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The Man

The Man cruised home to win at Parx on April 23. Photo by EquiPhoto.

by Linda Dougherty

He has a catchy name, a famous former trainer, and he’s one of the faster Pennsylvania-breds running at local racetracks.

Meet The Man, a 5-year-old son of former Pennsylvania stallion Ecclesiastic, who began his career in California for Hall of Fame conditioner Bob Baffert and has successfully made a return to the races on the East Coast while still co-owned by Baffert’s wife Natalie and his client, Bernard C. Schiappa.

Since making his comeback for new trainer John Servis after having last run in March, 2015 at Santa Anita, The Man has been perfect in three starts. He returned in a six furlong, $33,300 allowance against Pennsylvania-breds February 15 at Penn National, in which he took the lead right out of the gate, set moderate fractions under Jorge Vargas, Jr. while increasing his advantage, and then coasted under the wire four lengths in front “under a hand ride,” according to the Equibase chart.

About a month later, Servis found an allowance for him at Parx Racing against open company, a 5-½ furlong test that carried a purse of $62,540. Hammered down to 40 cents on the dollar by Parx punters, The Man briefly engaged Yeah Rocky for the lead around the turn and easily pulled away, opening up a length advantage in midstretch, again under Vargas, Jr. and winning by nearly three lengths.

Servis next selected a $42,250 Pennsylvania-bred allowance at 6-½ furlongs April 23 for the gelding, which he won in his usual flamboyant style, this time settling nicely for Vargas Jr. off the early leader before seizing control coming off the turn. He accelerated down the stretch as if someone had given him a hotfoot, sweeping under the wire nine lengths in front as the heavy favorite in a swift 1:15.77, increasing his earnings for the year to $84,660.

“Baffert called me about a year and a half ago about taking him,” recalled Servis. “He said he’d breezed him (at Santa Anita) and he chipped a knee. Being a Pennsylvania-bred, Baffert said he wanted the horse to make some money. He put him on a van and sent him out here – when he arrived, the van driver told me, ‘You have a horse here that’s from California.’ And I said, ‘I do?’ I didn’t even know he was on his way.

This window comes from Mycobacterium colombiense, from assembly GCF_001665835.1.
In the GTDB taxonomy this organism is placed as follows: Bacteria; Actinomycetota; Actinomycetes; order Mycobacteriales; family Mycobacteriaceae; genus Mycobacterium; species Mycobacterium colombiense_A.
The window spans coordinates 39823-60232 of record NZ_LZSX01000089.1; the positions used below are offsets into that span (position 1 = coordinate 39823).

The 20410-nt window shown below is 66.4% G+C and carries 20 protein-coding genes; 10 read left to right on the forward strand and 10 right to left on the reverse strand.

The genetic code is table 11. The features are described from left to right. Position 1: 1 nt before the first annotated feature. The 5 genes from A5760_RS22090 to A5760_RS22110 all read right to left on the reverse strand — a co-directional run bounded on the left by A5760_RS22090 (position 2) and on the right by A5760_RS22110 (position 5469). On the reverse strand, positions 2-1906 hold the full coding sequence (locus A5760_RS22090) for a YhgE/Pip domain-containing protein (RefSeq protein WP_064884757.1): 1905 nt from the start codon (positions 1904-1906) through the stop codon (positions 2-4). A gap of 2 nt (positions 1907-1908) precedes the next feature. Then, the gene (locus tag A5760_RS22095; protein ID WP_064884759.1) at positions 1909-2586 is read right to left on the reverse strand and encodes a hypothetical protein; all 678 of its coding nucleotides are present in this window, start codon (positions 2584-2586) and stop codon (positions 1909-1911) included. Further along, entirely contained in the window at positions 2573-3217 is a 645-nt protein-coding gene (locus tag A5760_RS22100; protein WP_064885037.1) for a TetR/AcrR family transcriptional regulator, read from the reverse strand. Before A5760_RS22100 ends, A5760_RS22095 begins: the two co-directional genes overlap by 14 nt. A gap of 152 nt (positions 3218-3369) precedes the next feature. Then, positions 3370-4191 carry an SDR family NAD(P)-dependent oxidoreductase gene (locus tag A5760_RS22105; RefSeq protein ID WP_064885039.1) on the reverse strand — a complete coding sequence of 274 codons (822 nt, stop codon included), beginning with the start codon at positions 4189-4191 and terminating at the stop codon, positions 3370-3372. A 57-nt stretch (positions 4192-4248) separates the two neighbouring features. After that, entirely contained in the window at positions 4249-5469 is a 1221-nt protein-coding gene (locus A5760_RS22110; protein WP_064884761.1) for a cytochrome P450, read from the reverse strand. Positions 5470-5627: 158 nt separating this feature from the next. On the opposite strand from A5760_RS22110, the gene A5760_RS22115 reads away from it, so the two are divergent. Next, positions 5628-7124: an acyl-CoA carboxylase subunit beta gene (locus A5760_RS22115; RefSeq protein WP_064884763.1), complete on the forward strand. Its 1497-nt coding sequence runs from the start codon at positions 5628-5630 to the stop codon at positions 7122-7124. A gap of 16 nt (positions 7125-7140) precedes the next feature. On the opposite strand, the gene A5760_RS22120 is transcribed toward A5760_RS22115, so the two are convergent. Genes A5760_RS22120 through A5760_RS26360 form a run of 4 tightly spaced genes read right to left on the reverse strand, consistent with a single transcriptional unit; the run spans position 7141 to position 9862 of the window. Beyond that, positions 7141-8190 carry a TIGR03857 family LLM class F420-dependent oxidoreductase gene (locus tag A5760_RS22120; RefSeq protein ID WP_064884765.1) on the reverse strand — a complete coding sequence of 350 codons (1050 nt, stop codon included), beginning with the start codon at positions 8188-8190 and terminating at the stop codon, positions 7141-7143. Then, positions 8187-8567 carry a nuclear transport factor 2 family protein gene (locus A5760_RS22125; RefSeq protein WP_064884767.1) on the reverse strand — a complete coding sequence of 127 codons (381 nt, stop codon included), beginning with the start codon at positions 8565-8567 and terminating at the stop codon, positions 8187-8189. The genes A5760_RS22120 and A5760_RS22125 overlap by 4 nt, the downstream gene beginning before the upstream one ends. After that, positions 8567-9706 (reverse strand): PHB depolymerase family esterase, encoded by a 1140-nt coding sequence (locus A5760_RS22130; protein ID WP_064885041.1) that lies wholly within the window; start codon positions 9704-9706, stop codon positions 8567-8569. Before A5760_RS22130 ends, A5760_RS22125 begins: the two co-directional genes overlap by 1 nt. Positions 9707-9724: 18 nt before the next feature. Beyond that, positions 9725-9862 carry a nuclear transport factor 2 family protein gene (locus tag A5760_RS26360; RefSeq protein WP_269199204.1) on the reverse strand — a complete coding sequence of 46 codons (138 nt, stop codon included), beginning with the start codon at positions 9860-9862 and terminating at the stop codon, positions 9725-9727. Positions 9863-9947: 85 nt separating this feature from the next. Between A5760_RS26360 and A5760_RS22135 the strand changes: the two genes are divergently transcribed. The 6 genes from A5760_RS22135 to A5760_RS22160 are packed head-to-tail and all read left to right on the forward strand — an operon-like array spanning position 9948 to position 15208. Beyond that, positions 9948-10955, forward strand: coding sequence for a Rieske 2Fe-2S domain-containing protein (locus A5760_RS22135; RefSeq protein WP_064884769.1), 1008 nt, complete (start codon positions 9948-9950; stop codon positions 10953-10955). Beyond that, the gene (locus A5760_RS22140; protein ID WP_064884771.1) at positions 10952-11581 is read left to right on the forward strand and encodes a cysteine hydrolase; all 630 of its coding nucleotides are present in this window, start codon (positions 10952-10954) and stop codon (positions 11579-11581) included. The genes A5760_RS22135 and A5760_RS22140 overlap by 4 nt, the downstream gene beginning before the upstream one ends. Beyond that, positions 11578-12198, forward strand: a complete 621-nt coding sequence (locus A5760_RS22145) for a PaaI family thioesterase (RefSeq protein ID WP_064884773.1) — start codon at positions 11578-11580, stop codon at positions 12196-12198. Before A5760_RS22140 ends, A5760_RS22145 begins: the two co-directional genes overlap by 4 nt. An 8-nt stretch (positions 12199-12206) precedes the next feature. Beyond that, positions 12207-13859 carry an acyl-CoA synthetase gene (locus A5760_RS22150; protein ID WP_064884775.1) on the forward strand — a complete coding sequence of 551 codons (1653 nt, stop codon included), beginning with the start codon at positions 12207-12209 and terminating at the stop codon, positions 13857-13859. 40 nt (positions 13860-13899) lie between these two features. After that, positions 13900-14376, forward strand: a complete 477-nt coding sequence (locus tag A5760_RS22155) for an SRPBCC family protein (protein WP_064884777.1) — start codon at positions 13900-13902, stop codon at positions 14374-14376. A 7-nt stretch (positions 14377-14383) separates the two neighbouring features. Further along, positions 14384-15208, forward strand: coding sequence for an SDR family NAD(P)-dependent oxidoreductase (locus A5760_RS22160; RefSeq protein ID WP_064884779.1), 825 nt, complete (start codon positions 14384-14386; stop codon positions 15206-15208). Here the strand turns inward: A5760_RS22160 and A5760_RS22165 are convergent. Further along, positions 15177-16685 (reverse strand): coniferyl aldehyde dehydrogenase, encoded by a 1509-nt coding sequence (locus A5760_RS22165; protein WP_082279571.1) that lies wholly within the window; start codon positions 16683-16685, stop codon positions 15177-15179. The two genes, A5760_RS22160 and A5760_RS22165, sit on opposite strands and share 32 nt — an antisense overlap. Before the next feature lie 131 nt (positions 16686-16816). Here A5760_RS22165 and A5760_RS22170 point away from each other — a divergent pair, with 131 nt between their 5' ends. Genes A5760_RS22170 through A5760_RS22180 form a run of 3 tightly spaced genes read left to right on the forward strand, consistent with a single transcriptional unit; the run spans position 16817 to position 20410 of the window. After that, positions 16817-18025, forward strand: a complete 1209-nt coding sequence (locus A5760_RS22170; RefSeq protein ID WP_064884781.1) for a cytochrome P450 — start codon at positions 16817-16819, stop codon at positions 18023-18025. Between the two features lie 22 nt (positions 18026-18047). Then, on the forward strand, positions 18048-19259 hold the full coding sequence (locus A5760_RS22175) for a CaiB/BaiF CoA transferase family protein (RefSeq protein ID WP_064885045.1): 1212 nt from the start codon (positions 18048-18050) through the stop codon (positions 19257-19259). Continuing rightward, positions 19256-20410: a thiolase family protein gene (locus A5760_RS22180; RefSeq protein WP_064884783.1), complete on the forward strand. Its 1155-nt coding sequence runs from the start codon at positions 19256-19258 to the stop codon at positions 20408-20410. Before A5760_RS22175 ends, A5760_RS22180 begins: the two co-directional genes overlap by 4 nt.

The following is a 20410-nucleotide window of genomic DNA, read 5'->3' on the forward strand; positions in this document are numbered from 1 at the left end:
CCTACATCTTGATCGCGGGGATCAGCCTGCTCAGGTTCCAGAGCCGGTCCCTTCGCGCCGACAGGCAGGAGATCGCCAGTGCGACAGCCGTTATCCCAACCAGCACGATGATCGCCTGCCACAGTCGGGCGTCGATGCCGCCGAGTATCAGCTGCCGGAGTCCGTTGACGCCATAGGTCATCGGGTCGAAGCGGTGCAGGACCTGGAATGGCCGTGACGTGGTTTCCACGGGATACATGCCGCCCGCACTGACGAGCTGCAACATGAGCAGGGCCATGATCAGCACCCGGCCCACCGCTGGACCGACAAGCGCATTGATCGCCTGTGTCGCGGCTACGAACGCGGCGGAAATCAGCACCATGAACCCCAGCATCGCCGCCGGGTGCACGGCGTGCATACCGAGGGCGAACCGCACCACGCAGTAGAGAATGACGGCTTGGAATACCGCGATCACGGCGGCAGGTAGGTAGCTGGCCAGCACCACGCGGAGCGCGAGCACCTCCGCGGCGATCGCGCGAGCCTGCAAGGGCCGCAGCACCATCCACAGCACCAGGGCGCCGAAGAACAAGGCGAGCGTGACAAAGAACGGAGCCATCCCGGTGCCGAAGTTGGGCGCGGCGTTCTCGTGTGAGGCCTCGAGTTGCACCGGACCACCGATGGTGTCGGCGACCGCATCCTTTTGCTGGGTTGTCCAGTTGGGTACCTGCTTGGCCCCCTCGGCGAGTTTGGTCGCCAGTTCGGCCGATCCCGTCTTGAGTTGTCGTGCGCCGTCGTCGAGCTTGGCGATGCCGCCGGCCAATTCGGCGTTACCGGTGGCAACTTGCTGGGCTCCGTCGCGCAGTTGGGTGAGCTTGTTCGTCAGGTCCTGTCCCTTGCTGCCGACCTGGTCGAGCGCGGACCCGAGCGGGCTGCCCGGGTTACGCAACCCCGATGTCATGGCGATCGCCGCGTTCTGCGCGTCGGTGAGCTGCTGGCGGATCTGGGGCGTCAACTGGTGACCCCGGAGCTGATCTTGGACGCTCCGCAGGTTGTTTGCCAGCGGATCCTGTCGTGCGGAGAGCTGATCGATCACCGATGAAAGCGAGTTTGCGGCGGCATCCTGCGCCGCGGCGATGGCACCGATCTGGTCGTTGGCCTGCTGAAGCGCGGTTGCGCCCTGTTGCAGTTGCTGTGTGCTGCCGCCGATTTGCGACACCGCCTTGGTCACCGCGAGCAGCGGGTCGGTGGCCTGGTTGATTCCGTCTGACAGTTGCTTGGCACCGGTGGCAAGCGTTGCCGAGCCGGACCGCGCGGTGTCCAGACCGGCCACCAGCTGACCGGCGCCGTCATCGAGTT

“He had a good bottom already, I guess I worked him five or six times and then I wanted to make it as easy for him as possible for his comeback,” continued Servis. “I tried entering him against Pennsylvania-breds at Parx, but the races weren’t going, so I ended up sending him to Penn National. I’m trying to find the best spots possible for him, so that he’ll last a lot longer.”

Servis said that he expects to keep The Man in allowance company for the moment.

The Man was bred by Glenn Brok, who owns Diamond B Farm in Mohrsville, Pa. with his wife, Becky. He’s out of Shorty’s Epiphany, an unraced daughter of Northern Afleet who was also bred by Brok. She is a half-sister to multiple stakes winner Rodeo Licious; her dam, Shorty’s Promise, was one of the first mares bought by the Broks when they started their farm.

“I always thought (The Man) was a nice colt from the time he was a foal,” said Brok. “He had good balance, a good eye, a great head and shoulder, and he was very correct. I offered him as a yearling at our annual open house for $5,000, but nobody had the money. Then we took him to the (Fasig-Tipton) Timonium sale, and I couldn’t get him sold there, either.”

Brok said a friend of his, agent Rod McVey, told him that he needed a few colts to fill an order for a client, and asked if he had any. Brok told him about The Man, and ended up partnering with him. McVey sent him to Ocala to be broken, and Brok said a few months went by, with McVey reporting that he was doing well.

The team decided to take him to Fasig-Tipton’s 2-year-old in training sale at Timonium, where he posted an impressive breeze.

“The day he worked at the sale the wind was blowing something fierce and the track was slow, but he went down there in 10 and change,” said Brok. “Afterwards, I had people coming over, slapping me on the back and congratulating me.”

When the hammer dropped, the colt that Brok couldn’t sell for $5,000 brought a $115,000 bid from Baffert, with New York-based trainer Gary Contessa as the underbidder.

The Man began his career at Santa Anita in January, 2015 as a 3-year-old, placing twice from three starts in maiden special weight company. He broke his maiden March 22 in a 5-½ furlong special weight race, in which he won by nearly five lengths in a peppy 1:03.66. That race, however, was his last for Baffert.

Lifetime, The Man has won four of seven starts, and $136,430.